This state-of-the-practice review aims to lay both the technical and institutional foundation for all aspects of the framework. The review focuses on current data-sharing and integration practices among State and local agencies and provides examples of data environments, technical integration formats, and business rules for integration and sharing. Researchers investigated and documented best practices, applicability to the data-sharing framework, and incorporation of functional requirements for existing systems. They also examined success factors and data gaps.
This review, which will help in selecting the proposed pilot areas for the proof-of-concept tests of the Virtual Data Access Framework, also establishes a basis from previous experiences that FHWA and its partners will use in defining how the framework is designed in terms of data integration and sharing.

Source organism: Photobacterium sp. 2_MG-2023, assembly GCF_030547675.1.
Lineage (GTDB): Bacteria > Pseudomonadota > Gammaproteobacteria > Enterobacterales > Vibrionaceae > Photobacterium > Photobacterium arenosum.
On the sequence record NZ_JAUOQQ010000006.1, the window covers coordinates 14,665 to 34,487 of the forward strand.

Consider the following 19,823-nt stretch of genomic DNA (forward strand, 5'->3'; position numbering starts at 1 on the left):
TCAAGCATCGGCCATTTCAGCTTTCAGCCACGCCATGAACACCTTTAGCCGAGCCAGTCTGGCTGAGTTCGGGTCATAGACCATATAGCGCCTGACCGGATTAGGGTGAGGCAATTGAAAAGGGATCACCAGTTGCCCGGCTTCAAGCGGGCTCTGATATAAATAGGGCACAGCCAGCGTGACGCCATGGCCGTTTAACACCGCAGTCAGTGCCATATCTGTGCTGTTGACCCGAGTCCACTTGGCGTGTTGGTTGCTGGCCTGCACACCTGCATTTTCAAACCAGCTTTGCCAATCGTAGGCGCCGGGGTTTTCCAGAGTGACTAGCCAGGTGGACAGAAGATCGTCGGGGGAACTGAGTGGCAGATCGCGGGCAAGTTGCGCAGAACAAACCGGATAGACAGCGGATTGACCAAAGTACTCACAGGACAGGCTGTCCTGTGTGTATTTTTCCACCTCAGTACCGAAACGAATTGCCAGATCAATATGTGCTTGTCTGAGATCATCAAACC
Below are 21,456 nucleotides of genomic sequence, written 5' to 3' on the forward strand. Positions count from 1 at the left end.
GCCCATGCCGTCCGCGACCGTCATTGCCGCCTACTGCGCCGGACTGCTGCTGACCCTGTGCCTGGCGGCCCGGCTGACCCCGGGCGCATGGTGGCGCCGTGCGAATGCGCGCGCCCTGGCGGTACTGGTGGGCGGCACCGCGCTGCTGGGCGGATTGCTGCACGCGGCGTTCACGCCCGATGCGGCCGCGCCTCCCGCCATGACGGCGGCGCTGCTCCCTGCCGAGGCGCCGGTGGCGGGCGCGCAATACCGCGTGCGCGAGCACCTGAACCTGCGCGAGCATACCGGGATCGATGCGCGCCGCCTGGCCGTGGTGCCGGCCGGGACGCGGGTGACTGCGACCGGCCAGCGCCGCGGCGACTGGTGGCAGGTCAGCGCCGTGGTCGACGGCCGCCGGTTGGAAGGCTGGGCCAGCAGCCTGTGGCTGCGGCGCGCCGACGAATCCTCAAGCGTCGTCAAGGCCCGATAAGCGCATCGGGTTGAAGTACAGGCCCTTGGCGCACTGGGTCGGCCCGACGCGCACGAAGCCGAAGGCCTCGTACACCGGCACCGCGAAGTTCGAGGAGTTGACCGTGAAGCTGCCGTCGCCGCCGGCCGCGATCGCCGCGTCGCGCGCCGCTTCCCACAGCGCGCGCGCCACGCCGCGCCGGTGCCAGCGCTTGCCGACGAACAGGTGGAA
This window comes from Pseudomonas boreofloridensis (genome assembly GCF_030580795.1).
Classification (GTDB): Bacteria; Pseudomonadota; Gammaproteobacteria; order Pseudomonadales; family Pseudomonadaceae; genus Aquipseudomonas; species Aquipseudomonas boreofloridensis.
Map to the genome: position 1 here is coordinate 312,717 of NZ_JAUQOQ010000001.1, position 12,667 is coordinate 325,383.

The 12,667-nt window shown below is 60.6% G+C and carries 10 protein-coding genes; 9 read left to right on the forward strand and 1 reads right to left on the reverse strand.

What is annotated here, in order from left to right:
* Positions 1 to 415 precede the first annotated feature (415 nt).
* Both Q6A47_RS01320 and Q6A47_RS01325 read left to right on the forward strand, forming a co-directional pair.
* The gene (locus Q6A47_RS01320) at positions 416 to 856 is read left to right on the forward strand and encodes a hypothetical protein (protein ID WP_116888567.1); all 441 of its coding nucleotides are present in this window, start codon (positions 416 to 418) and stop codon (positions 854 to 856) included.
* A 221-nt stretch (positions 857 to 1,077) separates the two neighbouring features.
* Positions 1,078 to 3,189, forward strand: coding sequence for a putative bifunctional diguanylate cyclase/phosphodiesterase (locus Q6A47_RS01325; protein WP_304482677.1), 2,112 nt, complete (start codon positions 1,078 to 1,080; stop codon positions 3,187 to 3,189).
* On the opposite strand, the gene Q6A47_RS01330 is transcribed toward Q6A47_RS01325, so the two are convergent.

This document is available to download at www.fhwa.dot.gov/publications/research/operations/15072/index.cfm.
Cooperative Adaptive Cruise Control Human Factors Study: Experiment 1—Workload, Distraction, Arousal, and Trust (Report)
Publication Number: FHWA-HRT-16-056
Cooperative adaptive cruise control (CACC) is an automated vehicle application that aims to complement the vehicle operator’s capabilities without degrading alertness or attention. Researchers at FHWA recently set out to answer a series of questions related to use of this technology.
Can CACC reduce the driver’s workload relative to manual gap control (that is, maintaining the distance between a vehicle and the one in front of it)? Can CACC increase the probability of driver distraction relative to manual gap control? Can CACC result in reduced driver arousal relative to manual gap control? Does CACC increase the driver’s ability to avoid a crash when exposed to an extreme braking event? And, do drivers trust the CACC system?